|Application ||WB, IHC-P, IF, E|
|Other Accession||Q8TDC3, 34395684|
|Reactivity||Human, Mouse, Rat|
|Calculated MW||85087 Da|
|Application Notes||BRSK1 antibody can be used for detection of BRSK1 by Western blot at 0.5 - 1 µg/mL. Antibody can also be used for immunohistochemistry starting at 2.5 µg/mL. For immunofluorescence start at 20 µg/mL.|
|Other Names||BRSK1 Antibody: hSAD1, KIAA1811, SAD1, SADB, Brain-selective kinase 1, SAD1 homolog, BR serine/threonine kinase 1|
|Reconstitution & Storage||BRSK1 antibody can be stored at 4℃ for three months and -20℃, stable for up to one year. As with all antibodies care should be taken to avoid repeated freeze thaw cycles. Antibodies should not be exposed to prolonged high temperatures.|
|Precautions||BRSK1 Antibody is for research use only and not for use in diagnostic or therapeutic procedures.|
|Synonyms||KIAA1811, SAD1, SADB|
|Function||Serine/threonine-protein kinase that plays a key role in polarization of neurons and centrosome duplication. Phosphorylates CDC25B, CDC25C, MAPT/TAU, RIMS1, TUBG1, TUBG2 and WEE1. Following phosphorylation and activation by STK11/LKB1, acts as a key regulator of polarization of cortical neurons, probably by mediating phosphorylation of microtubule-associated proteins such as MAPT/TAU at 'Thr-529' and 'Ser-579'. Also regulates neuron polarization by mediating phosphorylation of WEE1 at 'Ser-642' in post-mitotic neurons, leading to down-regulate WEE1 activity in polarized neurons. In neurons, localizes to synaptic vesicles and plays a role in neurotransmitter release, possibly by phosphorylating RIMS1. Also acts as a positive regulator of centrosome duplication by mediating phosphorylation of gamma- tubulin (TUBG1 and TUBG2) at 'Ser-131', leading to translocation of gamma-tubulin and its associated proteins to the centrosome. Involved in the UV-induced DNA damage checkpoint response, probably by inhibiting CDK1 activity through phosphorylation and activation of WEE1, and inhibition of CDC25B and CDC25C.|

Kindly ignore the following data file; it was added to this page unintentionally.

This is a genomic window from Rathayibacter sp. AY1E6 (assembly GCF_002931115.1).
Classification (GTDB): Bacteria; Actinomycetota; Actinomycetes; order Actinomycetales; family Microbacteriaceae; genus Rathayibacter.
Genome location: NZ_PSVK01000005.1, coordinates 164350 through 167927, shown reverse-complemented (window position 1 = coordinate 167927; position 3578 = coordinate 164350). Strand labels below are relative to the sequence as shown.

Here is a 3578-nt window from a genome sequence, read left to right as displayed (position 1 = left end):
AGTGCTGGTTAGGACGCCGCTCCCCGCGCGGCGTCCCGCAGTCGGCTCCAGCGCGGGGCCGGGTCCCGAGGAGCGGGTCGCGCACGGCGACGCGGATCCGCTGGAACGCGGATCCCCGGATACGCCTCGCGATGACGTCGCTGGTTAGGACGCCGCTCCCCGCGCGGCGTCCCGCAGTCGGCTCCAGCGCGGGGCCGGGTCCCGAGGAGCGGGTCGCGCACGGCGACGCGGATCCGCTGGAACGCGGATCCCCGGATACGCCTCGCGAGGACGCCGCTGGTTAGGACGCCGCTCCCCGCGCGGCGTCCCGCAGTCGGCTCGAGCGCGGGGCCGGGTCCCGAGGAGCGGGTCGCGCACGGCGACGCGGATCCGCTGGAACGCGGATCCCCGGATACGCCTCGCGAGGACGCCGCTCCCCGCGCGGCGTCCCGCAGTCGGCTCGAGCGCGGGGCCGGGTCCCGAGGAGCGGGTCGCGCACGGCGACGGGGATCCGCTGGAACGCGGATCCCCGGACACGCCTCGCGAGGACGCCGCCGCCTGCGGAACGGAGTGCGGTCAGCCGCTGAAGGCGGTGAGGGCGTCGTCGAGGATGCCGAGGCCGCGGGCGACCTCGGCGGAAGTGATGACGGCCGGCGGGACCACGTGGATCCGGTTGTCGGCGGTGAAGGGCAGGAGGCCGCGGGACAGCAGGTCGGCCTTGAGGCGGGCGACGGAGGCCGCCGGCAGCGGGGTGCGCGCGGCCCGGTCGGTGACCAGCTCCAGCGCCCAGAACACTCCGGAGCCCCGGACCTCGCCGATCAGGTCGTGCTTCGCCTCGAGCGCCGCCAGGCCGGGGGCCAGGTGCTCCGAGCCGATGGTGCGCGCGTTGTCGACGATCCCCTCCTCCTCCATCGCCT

|Cellular Location||Cytoplasm. Nucleus. Cytoplasm, cytoskeleton, microtubule organizing center, centrosome. Cell junction, synapse. Note=Localizes to synaptic vesicles in neurons (By similarity). Nuclear in the absence of DNA damage. Translocated to the nucleus in response to UV- or MMS- induced DNA damage.|
|Tissue Location||Widely expressed, with highest levels in brain and testis. Protein levels remain constant throughout the cell cycle.|
Thousands of laboratories across the world have published research that depended on the performance of antibodies from Abgent to advance their research. Check out links to articles that cite our products in major peer-reviewed journals, organized by research category.
email@example.com, and receive a free "I Love Antibodies" mug.
Provided below are standard protocols that you may find useful for product applications.
BRSK1 Antibody: BRSK1 was initially identified as a mammalian homolog to the fission yeast S. pombe Cdr2, a mitosis-regulatory kinase and also shows significant homology to the C. elegans neuronal cell polarity regulator SAD1. BRSK1 is unbiquitously expressed, with highest levels of expression in the brain and testes. Similar to its yeast homolog, BRSK1 is thought to be involved in stress-induced cell cycle arrest. Overexpression of this protein leads to the G2/M arrest in HeLa S2 cells and UV-induced G2/M arrest could be partially abrogated by reduced expression of BRSK1 through the use of siRNA, indicating its role in DNA damage checkpoint function. More recently, it has been shown that both BRSK1 and the related protein BRSK2 are required for mammalian neuronal polarization. While BRSK1- and BRSK2-null mice were viable, double-mutant mice died within two hours of birth. Neurons from these mice showed uniformly-sized neurites as opposed to the normal long axon and multiple shorter dendrites. These neurites also displayed both axonal and dendritic markers. At least two isoforms of BRSK1 are known to exist.
Lu R, Niida H, and Nakanishi M. Human SAD1 kinase is involved in UV-induced DNA damage checkpoint function. J. Biol. Chem.2004; 279:31164-70.
Kishi M, Pan YA, Crump J, et al. Mammalian SAD kinases are required for neuronal polarization. Science2005; 307:929-32.
If you have used an Abgent product and would like to share how it has performed, please click on the "Submit Review" button and provide the requested information. Our staff will examine and post your review and contact you if needed.
If you have any additional inquiries please email technical services at firstname.lastname@example.org.